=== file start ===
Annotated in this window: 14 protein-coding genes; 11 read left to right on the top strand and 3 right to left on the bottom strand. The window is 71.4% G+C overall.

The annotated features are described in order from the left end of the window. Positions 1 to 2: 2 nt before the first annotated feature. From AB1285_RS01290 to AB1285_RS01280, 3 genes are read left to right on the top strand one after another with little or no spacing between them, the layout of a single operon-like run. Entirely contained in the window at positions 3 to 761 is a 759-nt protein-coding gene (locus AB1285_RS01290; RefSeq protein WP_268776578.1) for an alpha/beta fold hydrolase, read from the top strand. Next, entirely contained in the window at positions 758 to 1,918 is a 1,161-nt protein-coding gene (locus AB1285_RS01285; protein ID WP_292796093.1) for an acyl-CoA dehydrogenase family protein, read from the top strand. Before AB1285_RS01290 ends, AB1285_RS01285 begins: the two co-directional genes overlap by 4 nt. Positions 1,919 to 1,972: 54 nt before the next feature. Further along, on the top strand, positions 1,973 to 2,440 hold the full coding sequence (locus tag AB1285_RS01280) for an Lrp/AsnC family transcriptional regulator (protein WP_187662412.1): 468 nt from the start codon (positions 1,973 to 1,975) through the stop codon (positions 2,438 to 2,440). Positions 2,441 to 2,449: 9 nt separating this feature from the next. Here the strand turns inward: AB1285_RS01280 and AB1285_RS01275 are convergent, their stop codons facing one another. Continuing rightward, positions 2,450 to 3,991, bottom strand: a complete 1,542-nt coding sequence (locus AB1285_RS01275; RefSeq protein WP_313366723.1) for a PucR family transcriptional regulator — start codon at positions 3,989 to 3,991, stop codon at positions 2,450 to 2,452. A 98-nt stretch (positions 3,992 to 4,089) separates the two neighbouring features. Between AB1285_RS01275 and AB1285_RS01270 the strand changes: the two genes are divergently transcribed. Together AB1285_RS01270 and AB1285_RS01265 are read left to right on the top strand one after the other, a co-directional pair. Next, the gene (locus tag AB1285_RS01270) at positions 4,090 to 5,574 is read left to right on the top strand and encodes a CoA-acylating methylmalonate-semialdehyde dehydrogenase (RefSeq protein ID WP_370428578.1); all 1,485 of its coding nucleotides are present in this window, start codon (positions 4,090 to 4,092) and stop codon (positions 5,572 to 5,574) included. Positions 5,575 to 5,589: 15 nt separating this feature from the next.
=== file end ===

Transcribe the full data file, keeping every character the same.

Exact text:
Annotated in this window: 14 protein-coding genes; 11 read left to right on the top strand and 3 right to left on the bottom strand. The window is 71.4% G+C overall.

The annotated features are described in order from the left end of the window. Positions 1 to 2: 2 nt before the first annotated feature. From AB1285_RS01290 to AB1285_RS01280, 3 genes are read left to right on the top strand one after another with little or no spacing between them, the layout of a single operon-like run. Entirely contained in the window at positions 3 to 761 is a 759-nt protein-coding gene (locus AB1285_RS01290; RefSeq protein WP_268776578.1) for an alpha/beta fold hydrolase, read from the top strand. Next, entirely contained in the window at positions 758 to 1,918 is a 1,161-nt protein-coding gene (locus AB1285_RS01285; protein ID WP_292796093.1) for an acyl-CoA dehydrogenase family protein, read from the top strand. Before AB1285_RS01290 ends, AB1285_RS01285 begins: the two co-directional genes overlap by 4 nt. Positions 1,919 to 1,972: 54 nt before the next feature. Further along, on the top strand, positions 1,973 to 2,440 hold the full coding sequence (locus tag AB1285_RS01280) for an Lrp/AsnC family transcriptional regulator (protein WP_187662412.1): 468 nt from the start codon (positions 1,973 to 1,975) through the stop codon (positions 2,438 to 2,440). Positions 2,441 to 2,449: 9 nt separating this feature from the next. Here the strand turns inward: AB1285_RS01280 and AB1285_RS01275 are convergent, their stop codons facing one another. Continuing rightward, positions 2,450 to 3,991, bottom strand: a complete 1,542-nt coding sequence (locus AB1285_RS01275; RefSeq protein WP_313366723.1) for a PucR family transcriptional regulator — start codon at positions 3,989 to 3,991, stop codon at positions 2,450 to 2,452. A 98-nt stretch (positions 3,992 to 4,089) separates the two neighbouring features. Between AB1285_RS01275 and AB1285_RS01270 the strand changes: the two genes are divergently transcribed. Together AB1285_RS01270 and AB1285_RS01265 are read left to right on the top strand one after the other, a co-directional pair. Next, the gene (locus tag AB1285_RS01270) at positions 4,090 to 5,574 is read left to right on the top strand and encodes a CoA-acylating methylmalonate-semialdehyde dehydrogenase (RefSeq protein ID WP_370428578.1); all 1,485 of its coding nucleotides are present in this window, start codon (positions 4,090 to 4,092) and stop codon (positions 5,572 to 5,574) included. Positions 5,575 to 5,589: 15 nt separating this feature from the next.